Each year. on Remembrance Sunday or thereabouts I post one of the Tinker's (father of dgr) stories from his little memoir Bugle Boy, his boy's-eye view of the war from the height of 4ft 8" and a mere fourteen years of age...
Name that Tune!
Someone once asked me, how did you buglers ever remember all those bugle calls? There were a lot of them and we had the worst of two worlds, all the Army calls and also those applicable to the Navy. I believe there were about 150 in total and, together with the ones for the drum and the flute, they were taught within six months.
In October 1939 I ‘passed out’ in front of Lieutenant Vivian Dunn as proficient on bugle, drum and flute, without being able to read a single note of music, thereby earning another 1s 9d (9p) a week.
Well, you don’t always remember, but that comes later, it was easy really – we gave them all one common denominator, profanity, the more profane the words the easier they were to commit to memory. I can still recall the worst ones now, sixty-seven years later, so it must have worked well. As an example here is a clean one, it’s ‘Mail Call’ –
‘A letter from Lousy Lou boys,
A letter from Lousy Lou.’
Remember that and the tune sticks with it.
On the other hand, another method was used. I could never master the ‘First Mess’ beatings on a drum, I was a ‘thicko’ really, so the Bugle Major (a kindly man) stood behind me with a bass drum stick and repeatedly beat them out on my shoulders until they had sunk in; unfortunately the RM numerals on my shoulder epaulettes sunk into my shoulders as well and had to be dug out later. I can remember that drum beat to this day, so it must have worked. What a shame that we never had personal injury lawyers in those days.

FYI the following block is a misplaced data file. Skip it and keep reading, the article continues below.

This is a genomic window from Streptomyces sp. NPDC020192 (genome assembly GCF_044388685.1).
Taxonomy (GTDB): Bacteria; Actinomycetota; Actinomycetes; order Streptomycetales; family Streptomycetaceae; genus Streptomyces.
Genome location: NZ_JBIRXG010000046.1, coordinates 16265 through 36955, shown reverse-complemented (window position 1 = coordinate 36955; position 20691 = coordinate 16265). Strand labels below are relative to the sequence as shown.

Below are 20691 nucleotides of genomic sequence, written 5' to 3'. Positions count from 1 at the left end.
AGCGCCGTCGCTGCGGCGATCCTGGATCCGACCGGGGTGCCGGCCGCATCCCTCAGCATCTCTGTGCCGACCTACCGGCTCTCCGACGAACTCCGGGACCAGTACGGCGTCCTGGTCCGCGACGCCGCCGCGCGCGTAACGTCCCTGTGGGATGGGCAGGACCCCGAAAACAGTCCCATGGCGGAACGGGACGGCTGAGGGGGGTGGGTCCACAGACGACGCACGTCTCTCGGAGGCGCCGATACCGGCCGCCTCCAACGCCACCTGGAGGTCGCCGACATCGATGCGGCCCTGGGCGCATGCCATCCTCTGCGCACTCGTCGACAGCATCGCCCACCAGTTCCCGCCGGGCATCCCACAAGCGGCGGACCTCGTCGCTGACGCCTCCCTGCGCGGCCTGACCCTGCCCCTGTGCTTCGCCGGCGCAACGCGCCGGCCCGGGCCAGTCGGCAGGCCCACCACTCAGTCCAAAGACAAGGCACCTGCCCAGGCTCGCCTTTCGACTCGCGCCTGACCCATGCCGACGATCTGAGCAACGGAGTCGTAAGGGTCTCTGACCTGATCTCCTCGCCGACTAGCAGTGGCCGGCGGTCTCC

One occasion when my memory did fail me was in January 1940. I had joined HMS Iron Duke on the Saturday and on the Sunday morning I was told to report to Jimmy the One for instructions for Sunday divisions. Who was Jimmy the One I asked, having been told that he was the Executive Officer. I eventually found him and he instructed me (after he had stopped laughing at the sight of me) to sound divisions in the port waist at 0.900 hours.
The time got nearer and nearer to 0.900 hours and I still had no idea who, what or where the port waist was, so I thought I must swallow my pride and ask this nice sailor, which I did.
‘Yer innit’, he said with all the grace of an Elizabethan pirate.
When the divisions had all been mustered in their different parts of the ship, the Captain said to me,
‘Bugler, sound the “Close Aft for Prayers”.’
A simple call, easily remembered, but at that moment I knew exactly how Sir Laurence Olivier would have felt if he had forgotten the opening lines to Hamlet, sheer naked panic and terror. The Captain could see that there was no way his bugler was going to remember ‘Close Aft’ so, calling over the Sergeant-Major of Marines, in front of everyone mustered on the quarterdeck he said,
‘March this bloody bugler away and bring him back when he can remember the “Close Aft”.’
I suppose there have been worse musical debuts but I have never forgotten that bugle call even to this day. That was another way of learning.
I had the last laugh in a sense, though. As we went to ‘Air Raid Warning Red’ I remembered the ‘Alarm to Arms – Repel Boarders’, but a German dropped a bomb on us which served that Captain right because it blew a ruddy great hole in the ship’s side. It didn’t pay to upset a Royal Marine bugler, we had powerful friends.